Saturday Night Fever Screen 84 of 11 reviews

Saturday Night Fever

1977

Saturday Night Fever Poster
  • It oscillates between a view of Brooklyn’s Bay Ridge neighborhood as a version of hell on earth whose residents devote all their waking hours to humiliating one another and the heavenly, utopian lift and glory of dancing at one of its discotheques called 2001 Odyssey. Most people who fondly remember this movie are likely to focus on the latter and think less about the former, but it’s the relation between these two registers that gives the movie its energy.

  • The fortieth anniversary of its release is a chance to revisit not only its scorching soundtrack (the Bee Gees, Yvonne Elliman, Tavares, The Trammps, K.C. and the Sunshine Band) but some of its features which have, arguably, been overlooked by commentators hooked on the disco-ball glitz of its externals. From the opening sequence of SNF, where the roar of a train segues into the Bee Gees’ rendition of ‘Stayin’ Alive’, we’re into a fast-moving film which never lets up in intensity

  • You _should_ be dancing. “Saturday Night Fever” staggers beneath its melodramatic subplots, but thanks to the percolating score the whole movie feels choreographed. And when Mr. Travolta takes to the 2001 dance floor, he lifts the movie — according to “The Hollywood Reporter Book of Box Office Hits,” the third top-grossing picture of 1977, behind “Star Wars” and “Close Encounters” — into the stratosphere.

  • As Tony Manero, the peacocking nineteen-year-old prince of Bay Ridge in Saturday Night Fever, Travolta remains one of the most intriguingly irreconcilable icons of the Seventies. His intro, no matter how many times you may have seen the film, still thrills.

  • I wrote a Scenic Routes column on the latter scene a while back, and those thoughts ably reflect my feelings about the movie as a whole, in terms of both its electrifying formal aspects (Badham's navigation of the 2001 Odyssey is virtuosic; what happened to that guy?) and the way it integrates darker material with the escapism.

  • The movie is of course a musical drama, the story of Tony Manero, the teenage dancing king of Bay Ridge. And of course it turned John Travolta into a movie star, with one of the most exhilarating dance performances since the heyday of Fred Astaire.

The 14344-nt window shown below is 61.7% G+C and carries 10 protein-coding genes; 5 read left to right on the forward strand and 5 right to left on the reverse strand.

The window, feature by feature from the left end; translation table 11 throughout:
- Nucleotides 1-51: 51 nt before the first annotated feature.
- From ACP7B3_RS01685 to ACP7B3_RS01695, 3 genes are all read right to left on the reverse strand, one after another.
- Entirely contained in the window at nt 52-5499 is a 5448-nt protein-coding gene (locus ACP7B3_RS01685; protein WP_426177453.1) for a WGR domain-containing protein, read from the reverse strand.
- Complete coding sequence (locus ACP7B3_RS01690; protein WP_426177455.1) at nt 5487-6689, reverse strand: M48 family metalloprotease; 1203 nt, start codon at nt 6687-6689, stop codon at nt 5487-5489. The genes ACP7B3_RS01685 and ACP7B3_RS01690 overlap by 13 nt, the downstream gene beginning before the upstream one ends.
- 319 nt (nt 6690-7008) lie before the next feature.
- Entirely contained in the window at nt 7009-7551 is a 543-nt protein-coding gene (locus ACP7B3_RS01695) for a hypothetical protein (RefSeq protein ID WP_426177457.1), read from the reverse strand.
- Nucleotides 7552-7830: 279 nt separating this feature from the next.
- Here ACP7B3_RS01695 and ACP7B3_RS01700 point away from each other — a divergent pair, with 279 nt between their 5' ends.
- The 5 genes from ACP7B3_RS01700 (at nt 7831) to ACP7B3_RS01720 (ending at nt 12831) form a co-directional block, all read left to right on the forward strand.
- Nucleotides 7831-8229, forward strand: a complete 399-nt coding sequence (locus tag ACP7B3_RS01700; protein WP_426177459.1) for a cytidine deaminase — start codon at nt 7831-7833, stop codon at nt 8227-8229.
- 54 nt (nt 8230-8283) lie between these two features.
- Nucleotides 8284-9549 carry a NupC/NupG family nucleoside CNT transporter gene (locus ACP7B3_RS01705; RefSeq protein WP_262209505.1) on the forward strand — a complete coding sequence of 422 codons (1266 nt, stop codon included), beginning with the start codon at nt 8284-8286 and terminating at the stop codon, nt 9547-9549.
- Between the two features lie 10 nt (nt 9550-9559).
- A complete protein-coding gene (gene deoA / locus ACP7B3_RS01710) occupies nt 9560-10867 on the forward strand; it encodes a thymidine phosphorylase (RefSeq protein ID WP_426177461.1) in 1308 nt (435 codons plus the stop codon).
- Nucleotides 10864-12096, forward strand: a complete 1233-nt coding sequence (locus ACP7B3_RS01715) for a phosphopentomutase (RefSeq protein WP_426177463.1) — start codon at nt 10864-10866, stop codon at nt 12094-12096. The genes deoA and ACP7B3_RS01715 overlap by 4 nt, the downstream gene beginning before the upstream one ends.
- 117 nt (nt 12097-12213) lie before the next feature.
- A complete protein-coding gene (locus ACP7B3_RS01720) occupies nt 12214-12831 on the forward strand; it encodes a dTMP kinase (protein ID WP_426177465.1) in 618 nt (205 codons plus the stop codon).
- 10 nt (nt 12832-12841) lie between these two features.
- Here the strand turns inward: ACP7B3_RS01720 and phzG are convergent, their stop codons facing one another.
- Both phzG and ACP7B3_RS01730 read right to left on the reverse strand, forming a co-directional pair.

• John Travolta gives what can only be called a one-of-a-kind performance. NOBODY ELSE could do that part. And even if somebody else COULD, Travolta makes you believe that nobody else could, and it’s a great performance because of that. Never mind the fact that John Travolta is an incredible dancer. Never mind the fact that the film captures a moment in time, a “tipping point” if you will – the “moment before” disco took over the world.

  • John Travolta found the escape hatch from Welcome Back, Kotter with this 1977 update of Rebel Without a Cause; he acquits himself honorably as a teenager dead-ended in Brooklyn who finds his only chance to shine at the local disco. Director John Badham, a refugee from TV movies, gets a firm grip on a slippery Norman Wexler screenplay and turns up some unusual New York locations. A small, solid film, made with craft if not resonance.

  • Behind the music, Saturday Night Fever is more or less a chip off of Rocky‘s block, with a more heroic spin on the he-lost-but-he-really-won ending, but a far less earned stab at social betterment... In the end, Tony’s social yearnings are actually a whole lot closer to the mark of disco’s true cultural underpinnings. Saturday Night Fever‘s heart is actually in the right place. It’s ears, though? That’s another story.

  • As Tony the disco champ, Travolta is sufficient reason for bringing the story to the screen. Even the character inconsistencies—and he ranges like six characters in search of an identity: from moron to genius, from preening peacock to sensitive lover—provide a built-in audition for this enormously gifted actors. The disco scenes are electrifying... But instead of reaching a feverish intensity as the film wears on, the pace falls off.

  • On the one hand, I am tired of the campy, thumb-sucking optimism of Rocky, Star Wars, and Close Encounters. On the other hand, the facile cynicism and self-pity of Saturday Night Fever is not the answer, either. Badham and Wexler may have miscalculated, as Scorsese did in New York, New York, by darkening the wrong genre.

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